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I feel I must open this review with a confession of prior ignorance of Tadd Dameron.


I am not a complete alien to the world of jazz, but nor would I describe myself as by any stretch of the imagination as an expert. In that case, some of you jazz purists may be wondering what I’m doing reviewing this collection. Shouldn’t the assignment have gone to someone more knowledgeable in the field? Well, arguably, you’d be correct to wonder that. But of course, one could argue in response that it’s worthwhile to find out how the greats sound separated from a prior knowledge of their history. No knowledge of a musicians life ever made a band hit harder or softer.


I listened in anticipation of having my breath taken away by my ears, as I do to all review items only to have the dice roll for or against me, and try to find out what I could about the artist.


Tadd Dameron has been called “The definitive arranger/composer of the bop era.” He spent the swing era writing charts for the likes of Dizzy Gillespie and others and appearing sporadically as a pianist. He did not commonly record under his own name, doing so only relatively briefly and occasionally, from the late ‘40s to early ‘50s. This CD is part of Classics’ Chronological series, which, as you might guess, presents an artists complete recordings in multiple volumes, this being the first for Dameron.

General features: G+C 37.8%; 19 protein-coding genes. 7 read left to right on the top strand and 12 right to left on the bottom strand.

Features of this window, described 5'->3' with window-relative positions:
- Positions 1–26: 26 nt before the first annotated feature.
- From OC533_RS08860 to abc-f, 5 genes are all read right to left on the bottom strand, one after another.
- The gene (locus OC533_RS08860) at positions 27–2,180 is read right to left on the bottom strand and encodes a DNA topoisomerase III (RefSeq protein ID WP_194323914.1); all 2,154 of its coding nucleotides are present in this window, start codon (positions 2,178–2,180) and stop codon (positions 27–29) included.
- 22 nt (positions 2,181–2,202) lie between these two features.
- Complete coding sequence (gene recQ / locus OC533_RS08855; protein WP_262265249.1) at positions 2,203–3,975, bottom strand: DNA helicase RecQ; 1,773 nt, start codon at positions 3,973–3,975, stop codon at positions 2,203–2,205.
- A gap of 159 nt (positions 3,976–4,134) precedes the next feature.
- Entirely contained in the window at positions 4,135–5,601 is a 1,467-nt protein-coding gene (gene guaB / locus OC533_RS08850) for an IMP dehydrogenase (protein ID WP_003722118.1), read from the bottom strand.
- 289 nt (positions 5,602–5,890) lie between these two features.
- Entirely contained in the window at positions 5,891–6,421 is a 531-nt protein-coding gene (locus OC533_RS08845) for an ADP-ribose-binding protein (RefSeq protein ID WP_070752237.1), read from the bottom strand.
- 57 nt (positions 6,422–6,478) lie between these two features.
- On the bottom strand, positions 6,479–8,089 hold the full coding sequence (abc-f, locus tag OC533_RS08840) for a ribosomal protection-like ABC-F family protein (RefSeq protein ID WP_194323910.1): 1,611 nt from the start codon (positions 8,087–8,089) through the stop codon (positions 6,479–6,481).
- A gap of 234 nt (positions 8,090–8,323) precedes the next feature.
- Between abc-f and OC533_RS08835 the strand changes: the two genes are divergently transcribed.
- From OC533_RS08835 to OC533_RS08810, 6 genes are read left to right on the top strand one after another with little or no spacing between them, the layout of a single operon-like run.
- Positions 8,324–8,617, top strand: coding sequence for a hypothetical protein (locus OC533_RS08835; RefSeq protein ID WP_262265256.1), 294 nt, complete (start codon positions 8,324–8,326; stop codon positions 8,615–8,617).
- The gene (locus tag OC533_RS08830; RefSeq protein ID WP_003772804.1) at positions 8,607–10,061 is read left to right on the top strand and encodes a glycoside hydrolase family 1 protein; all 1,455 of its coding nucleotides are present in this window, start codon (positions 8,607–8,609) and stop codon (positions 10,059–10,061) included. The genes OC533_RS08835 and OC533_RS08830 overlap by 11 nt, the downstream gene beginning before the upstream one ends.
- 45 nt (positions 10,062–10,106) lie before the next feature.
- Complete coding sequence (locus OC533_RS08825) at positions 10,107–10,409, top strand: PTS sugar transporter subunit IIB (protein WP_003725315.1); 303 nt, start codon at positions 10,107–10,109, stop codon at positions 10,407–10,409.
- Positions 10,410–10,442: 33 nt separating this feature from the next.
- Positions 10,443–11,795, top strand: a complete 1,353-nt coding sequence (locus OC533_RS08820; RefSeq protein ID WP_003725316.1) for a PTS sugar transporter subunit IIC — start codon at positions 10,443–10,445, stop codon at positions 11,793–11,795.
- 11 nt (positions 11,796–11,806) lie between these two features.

How does this over-half-a-century-old music hold up? The answer is, pretty damned well. Fittingly, it’s the arrangements and compositions that command attention here, not a showboating soloist. Although certainly, the soloists have much to showboat about—this collection features Terry Gibbs, Fats Navarro, Kenny Clarke, Dexter Gordon and Miles Davis. But this is a kind of jazz that is in service to the songs, and the songs are worth it—it’s difficult to think of many things lovelier than Dameron’s arrangements for songs like “That Someone Must Be You.”


That song and five other of the 22 tracks here feature a vocal by Kay Penton, about whom I can find little information, but she sure does have a charming voice. The first track on which she sings, “I Think I’ll Go Away,” appears twice on the album. The first, which opens the album, is a V-Disc session recorded with Dameron’s group including Gibbs on vibes. The second version was recorded just over a year later with journeyman singer Kenny Hagood fronting a septet featuring bongo player Pozo. Penton’s vocal is infinitely preferable to me—Hagood has an unfortunate tendency to croon. The last vocalist featured, one Rae Pearl, contributes a wordless vocal to “Casbah,” with Dameron’s orchestra. The remaining tracks are instrumentals. As a pianist, Dameron is percussive and rhythmic, rather than particularly expressive, but as noted his playing did not stake his claim to history. Of his compositions and/or arrangements, besides those already mentioned, I was most taken with “Jahbero,” co-written and featuring trumpet by Navarro and especially the incredibly melodic “Lady Bird.” In contrast to the George Gruntz Concert Jazz Band’s Merryteria, which I previously reviewed for PopMatters, and whose lengthy tracks are both a blessing and a curse, few songs here are much more than two to three minutes long. This means that none of them come close to wearing out their welcome, and proves the truth of the old saying about always leaving them wanting more.


So why the hell didn’t somebody tell me about Tadd Dameron before?

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